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TMCNet:  Enterprises Go Social [Information Today]

[March 10, 2012]

Enterprises Go Social [Information Today]

(Information Today Via Acquire Media NewsEdge) It's not the first time enterprises are taking a cue from the consumer world. From texting and using social networks in the office to providing tools for nontechnical businesspeople to create their own solutions, enterprises are going social.

"In business processes where accuracy and timeliness and real time across distributed teams is really important, [social] tools are replacing a lot of those older technologies" for entering and managing data, says Greg Collins, senior marketing manager for QuickBase, a part of Intuit, Inc.

Nigel Fenwick, vice president, principal analyst of Forrester Research, Inc., sees the emergence of social technology in the enterprise as evolutionary instead of revolutionary. Organizations and management "must be ready to accept and adopt social business and transform the way people in the organization work together." He says a successful, modern-day business model is customer-obsessed and delivers a high lifetime customer value while still meeting shareholder expectations.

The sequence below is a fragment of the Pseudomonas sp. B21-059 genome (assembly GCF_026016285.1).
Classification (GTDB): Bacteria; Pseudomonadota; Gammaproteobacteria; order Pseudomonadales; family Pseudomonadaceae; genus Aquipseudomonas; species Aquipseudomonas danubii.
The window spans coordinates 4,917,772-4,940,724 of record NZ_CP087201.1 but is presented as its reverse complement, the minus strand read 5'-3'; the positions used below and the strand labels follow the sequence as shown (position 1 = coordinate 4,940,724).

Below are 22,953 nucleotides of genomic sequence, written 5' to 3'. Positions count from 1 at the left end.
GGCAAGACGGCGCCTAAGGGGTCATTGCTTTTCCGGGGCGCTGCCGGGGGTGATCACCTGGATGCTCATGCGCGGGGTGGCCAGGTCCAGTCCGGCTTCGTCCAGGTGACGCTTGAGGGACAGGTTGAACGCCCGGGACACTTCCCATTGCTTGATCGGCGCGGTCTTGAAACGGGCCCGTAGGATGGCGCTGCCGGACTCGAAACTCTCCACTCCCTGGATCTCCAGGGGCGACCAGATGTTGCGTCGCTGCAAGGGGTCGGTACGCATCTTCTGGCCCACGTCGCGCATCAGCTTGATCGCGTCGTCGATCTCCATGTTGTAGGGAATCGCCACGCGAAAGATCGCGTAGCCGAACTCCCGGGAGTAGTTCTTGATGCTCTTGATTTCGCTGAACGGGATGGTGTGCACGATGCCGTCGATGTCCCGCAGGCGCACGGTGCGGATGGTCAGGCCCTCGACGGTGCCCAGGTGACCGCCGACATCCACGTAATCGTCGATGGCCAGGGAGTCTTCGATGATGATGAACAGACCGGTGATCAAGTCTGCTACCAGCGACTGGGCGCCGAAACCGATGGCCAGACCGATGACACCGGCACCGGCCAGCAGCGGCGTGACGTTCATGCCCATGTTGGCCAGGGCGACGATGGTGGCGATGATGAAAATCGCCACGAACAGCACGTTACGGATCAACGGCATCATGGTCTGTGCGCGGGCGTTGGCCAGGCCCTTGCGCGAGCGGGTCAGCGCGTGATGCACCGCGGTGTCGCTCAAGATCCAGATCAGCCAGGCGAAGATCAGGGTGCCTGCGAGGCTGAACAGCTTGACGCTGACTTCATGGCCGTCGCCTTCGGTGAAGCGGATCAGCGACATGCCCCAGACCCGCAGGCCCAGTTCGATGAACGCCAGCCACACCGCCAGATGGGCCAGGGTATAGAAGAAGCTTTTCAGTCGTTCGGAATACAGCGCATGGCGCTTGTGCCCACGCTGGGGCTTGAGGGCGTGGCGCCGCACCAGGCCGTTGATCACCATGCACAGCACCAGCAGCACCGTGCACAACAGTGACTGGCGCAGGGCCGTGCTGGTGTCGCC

"Every new business model takes the good from old models and introduces new elements, such as social media, to evolve the model," says Fenwick. Now, professionals can connect via social enterprise to overcome problems faster, to generate new ideas, and to share experience and expertise.

Many of the established social media and community vendors are trying to grab a greater slice of the internal collaboration market, says Fenwick, who cites Yammer as a prime example. Yammer originally started out as "Twitter for business," says Brian Murray, the company's head of implementation strategy. It has since evolved into "more of a Facebook or social enterprise application and more of an ecosystem for people to connect and leverage the power of social-networking-style communication inside businesses," he says.